Trial and Error - programme summary
It was the simplest idea but one with enormous potential. If a gene is defective in the human body, just replace it with one that works properly. Gene therapy would mean that genetic disorders would become a thing of the past. Cancer would be cured, as would cystic fibrosis and hundreds of other genetic illnesses. Scientists were justifiably excited about the idea but, this enthusiasm that would end up costing one young man his life.
Jesse Gelsinger was born with a liver disorder, a rare condition called ornithine transcarbamylase (OTC) deficiency that stops the liver metabolising ammonia. People with the disease can suffer from brain damage or coma. At its most extreme the illness is fatal.
"In 1998, Jesse was as healthy as I had ever known him"
Paul Gelsinger, Jesse's father
Jesse was lucky, able to lead a fairly normal life although he had a daily cocktail of drugs to control his condition. Jesse wanted to help others. When he was offered a chance to take part in a medical trial to test the safety of using gene therapy for OTC deficiency, he was keen to participate. He knew this was not a cure for his condition but that, by volunteering he might be able to help others in the future.
Delivering a cure
Although the concept of gene therapy is simple, the practice of administering the treatment is much more difficult. In order to replace defective genes, doctors must get working ones into the body and to the place where they are needed.
Scientists had an ingenious solution to the problem. Hijack one of our most deadly enemies - the virus. A virus infects a human by inserting its harmful genes directly inside our cells. Normally this causes damage to the cell making us sick, but scientists were convinced they could tame this natural ability. Replace the harmful genes with good ones, and the virus would be the perfect delivery vehicle, or vector.
It was initially believed that a retrovirus would be the best way of getting modified genes into the body. Most viruses and cellular organisms store their genetic material as deoxyribonucleic acid (DNA). Retroviruses use ribonucleic acid (RNA) instead. Retroviruses combine their genetic material with that of the host permanently, hence they can offer a permanent cure.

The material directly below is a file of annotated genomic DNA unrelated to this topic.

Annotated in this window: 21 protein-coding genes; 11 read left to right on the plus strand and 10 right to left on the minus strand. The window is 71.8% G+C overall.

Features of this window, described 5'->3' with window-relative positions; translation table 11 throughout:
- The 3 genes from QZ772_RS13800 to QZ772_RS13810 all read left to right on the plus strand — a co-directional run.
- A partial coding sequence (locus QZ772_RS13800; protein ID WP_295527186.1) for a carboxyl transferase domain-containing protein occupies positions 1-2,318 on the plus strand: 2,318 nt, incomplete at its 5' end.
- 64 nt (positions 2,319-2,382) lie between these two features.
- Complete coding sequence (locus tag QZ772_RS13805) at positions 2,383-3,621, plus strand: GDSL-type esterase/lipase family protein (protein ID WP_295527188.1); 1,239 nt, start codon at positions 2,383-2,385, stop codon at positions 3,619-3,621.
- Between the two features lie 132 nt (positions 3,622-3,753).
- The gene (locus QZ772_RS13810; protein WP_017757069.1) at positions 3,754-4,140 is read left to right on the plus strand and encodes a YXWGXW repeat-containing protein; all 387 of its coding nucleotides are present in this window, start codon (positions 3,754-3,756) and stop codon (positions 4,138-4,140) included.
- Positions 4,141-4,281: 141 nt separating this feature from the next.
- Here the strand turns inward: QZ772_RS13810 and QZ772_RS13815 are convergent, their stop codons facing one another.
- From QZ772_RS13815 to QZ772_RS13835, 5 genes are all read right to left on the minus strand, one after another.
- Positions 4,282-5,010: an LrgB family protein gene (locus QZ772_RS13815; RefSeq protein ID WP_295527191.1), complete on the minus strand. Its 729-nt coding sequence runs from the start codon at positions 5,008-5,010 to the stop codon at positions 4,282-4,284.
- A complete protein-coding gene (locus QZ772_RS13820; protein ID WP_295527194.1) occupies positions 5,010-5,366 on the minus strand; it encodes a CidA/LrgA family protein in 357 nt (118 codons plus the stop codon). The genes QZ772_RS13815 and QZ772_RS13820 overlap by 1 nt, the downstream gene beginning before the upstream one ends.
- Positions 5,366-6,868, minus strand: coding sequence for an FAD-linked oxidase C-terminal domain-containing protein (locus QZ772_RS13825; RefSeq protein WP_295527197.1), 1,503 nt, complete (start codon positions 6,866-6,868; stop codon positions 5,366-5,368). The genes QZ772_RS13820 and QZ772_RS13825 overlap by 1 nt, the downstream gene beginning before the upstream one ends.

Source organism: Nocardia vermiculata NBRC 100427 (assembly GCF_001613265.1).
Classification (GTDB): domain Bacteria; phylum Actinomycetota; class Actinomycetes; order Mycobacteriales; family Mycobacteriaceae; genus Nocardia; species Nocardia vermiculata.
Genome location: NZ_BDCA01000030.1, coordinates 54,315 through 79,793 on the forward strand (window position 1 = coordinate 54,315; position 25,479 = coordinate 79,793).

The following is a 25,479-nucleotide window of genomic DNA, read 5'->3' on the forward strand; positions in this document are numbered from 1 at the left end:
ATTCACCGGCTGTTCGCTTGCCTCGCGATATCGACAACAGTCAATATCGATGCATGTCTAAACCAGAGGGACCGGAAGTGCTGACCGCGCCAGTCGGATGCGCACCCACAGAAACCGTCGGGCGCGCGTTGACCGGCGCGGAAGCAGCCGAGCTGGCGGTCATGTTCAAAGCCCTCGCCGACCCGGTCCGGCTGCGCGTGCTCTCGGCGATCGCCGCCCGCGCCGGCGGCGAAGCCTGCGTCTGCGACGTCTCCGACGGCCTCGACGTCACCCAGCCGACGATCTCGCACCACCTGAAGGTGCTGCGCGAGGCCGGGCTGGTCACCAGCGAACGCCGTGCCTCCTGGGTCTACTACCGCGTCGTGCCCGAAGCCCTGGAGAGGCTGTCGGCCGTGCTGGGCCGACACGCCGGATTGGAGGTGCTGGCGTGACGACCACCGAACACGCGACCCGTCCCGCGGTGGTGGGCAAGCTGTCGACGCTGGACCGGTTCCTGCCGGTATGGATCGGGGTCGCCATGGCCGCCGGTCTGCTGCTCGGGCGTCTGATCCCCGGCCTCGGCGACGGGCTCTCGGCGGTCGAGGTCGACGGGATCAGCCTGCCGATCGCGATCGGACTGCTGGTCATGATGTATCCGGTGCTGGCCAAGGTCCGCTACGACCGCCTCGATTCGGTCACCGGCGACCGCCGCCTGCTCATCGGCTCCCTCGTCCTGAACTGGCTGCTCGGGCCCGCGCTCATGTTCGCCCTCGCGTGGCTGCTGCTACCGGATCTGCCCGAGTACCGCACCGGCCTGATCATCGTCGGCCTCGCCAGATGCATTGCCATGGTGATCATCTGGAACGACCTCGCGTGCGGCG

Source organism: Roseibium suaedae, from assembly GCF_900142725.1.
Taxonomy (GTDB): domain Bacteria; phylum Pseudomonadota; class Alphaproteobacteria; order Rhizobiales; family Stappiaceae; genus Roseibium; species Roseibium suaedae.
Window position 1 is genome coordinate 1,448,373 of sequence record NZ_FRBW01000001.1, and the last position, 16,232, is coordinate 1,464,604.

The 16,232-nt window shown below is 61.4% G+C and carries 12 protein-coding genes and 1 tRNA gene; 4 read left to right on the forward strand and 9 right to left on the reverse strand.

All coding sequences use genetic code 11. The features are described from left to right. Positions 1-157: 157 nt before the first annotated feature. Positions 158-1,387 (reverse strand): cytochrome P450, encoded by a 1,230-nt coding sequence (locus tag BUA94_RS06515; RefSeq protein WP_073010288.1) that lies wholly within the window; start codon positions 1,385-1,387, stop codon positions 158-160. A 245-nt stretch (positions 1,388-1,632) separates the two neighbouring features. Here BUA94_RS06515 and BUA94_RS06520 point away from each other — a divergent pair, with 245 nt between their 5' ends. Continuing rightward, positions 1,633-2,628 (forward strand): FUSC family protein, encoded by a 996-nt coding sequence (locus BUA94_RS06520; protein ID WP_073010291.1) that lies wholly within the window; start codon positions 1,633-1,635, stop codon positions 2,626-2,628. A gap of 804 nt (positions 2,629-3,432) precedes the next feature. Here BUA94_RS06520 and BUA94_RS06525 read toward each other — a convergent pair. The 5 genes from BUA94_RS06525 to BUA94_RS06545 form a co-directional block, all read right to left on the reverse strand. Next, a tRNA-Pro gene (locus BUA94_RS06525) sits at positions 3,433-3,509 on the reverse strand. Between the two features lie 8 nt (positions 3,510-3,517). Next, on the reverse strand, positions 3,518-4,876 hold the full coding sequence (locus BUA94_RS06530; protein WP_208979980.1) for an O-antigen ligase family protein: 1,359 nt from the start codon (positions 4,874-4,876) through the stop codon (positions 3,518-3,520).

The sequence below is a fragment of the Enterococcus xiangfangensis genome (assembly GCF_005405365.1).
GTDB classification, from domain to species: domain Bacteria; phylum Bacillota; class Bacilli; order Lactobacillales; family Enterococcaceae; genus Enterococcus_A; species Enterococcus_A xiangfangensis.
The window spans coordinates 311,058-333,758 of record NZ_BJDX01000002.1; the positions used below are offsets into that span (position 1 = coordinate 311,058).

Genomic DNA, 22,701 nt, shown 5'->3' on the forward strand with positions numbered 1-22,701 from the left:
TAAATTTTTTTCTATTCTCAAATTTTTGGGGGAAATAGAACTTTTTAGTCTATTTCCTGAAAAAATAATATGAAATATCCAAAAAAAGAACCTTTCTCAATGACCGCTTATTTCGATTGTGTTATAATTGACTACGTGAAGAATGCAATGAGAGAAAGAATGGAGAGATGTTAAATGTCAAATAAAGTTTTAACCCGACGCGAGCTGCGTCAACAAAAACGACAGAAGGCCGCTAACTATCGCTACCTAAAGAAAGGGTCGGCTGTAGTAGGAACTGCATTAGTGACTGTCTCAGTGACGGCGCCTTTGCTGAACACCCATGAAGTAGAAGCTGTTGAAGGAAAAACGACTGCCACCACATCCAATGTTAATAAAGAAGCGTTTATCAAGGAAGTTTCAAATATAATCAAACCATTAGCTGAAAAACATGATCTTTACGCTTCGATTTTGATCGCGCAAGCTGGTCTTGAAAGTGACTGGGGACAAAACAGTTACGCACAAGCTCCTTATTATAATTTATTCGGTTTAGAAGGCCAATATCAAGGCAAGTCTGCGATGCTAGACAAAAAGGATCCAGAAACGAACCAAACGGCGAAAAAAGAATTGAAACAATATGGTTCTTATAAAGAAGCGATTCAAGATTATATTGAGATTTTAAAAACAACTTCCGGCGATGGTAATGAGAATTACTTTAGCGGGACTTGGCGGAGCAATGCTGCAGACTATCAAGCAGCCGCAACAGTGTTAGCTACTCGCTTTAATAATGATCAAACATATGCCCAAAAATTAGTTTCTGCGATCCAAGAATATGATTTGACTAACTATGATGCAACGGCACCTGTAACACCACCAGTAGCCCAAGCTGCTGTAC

Unfortunately trials using retroviruses had very little success treating any illness other than one particular type of blood disorder, severe combined immunodeficiency (SCID). British doctors have recently used this technique to cure five year old Rhys Evans with great success. Scientists realised that if they wanted to treat organs in the body like the heart, liver or lungs, they would have to find an alternative way of delivering their treatment - retroviruses simply couldn't get in.
The answer would come from respected scientist Dr James Wilson, who had in 1992 set up the largest gene therapy centre in the world. He proposed using the most common virus around: the adenovirus, cause of the common cold. The adenovirus seemed like a good choice because it is able to affect almost every cell in the human body.
Wilson needed a disease to trial his adenovirus vector on, and by chance set his sights on OTC deficiency, the disease affecting Jesse Gelsinger. So in September 1998 Jesse and his family were approached to participate in a trial. Jesse knew that taking part was not going to cure his OTC but he was keen to help because he knew that if successful he would have played a part in curing thousands of diseases.
On 12 September 1999 Jesse arrived at the University of Pennsylvania to begin the trial. One day later a member of Wilson's team injected Jesse with the tame viral particles. He was given the biggest adenovirus dose of any of the trial participants. The doctors told Jesse to expect a small reaction to the virus.
On the 14th when a nurse checked on Jesse she found that he was slightly confused and jaundiced. Although they doubted this was serious, the team wanted to be sure. The adenovirus was supposed to be harmless but Jesse's body was behaving like it was under attack. By the next day Jesse was in a coma.
Over the next two days Jesse's condition deteriorated until on day five, Wilson's team of doctors delivered the devastating news to his parents. Jesse had no brain activity, his internal organs were shutting down. The doctors suggested that Jesse be removed from life support. Jesse died at 2.30 pm on 17 September.
Leaning the lessons
In the aftermath of Jesse's death, it emerged that vital facts about the dangers of the vector had never been given to the Gelsingers.
What chance of success is there now for gene therapy and at what risk? For many people the dream of gene therapy is dead. It is not the cure all that we dreamed of ten years ago but instead it is a highly selective treatment for a very small number of diseases. Gene therapy may still become an effective treatment for thousands of people but this is no miracle cure.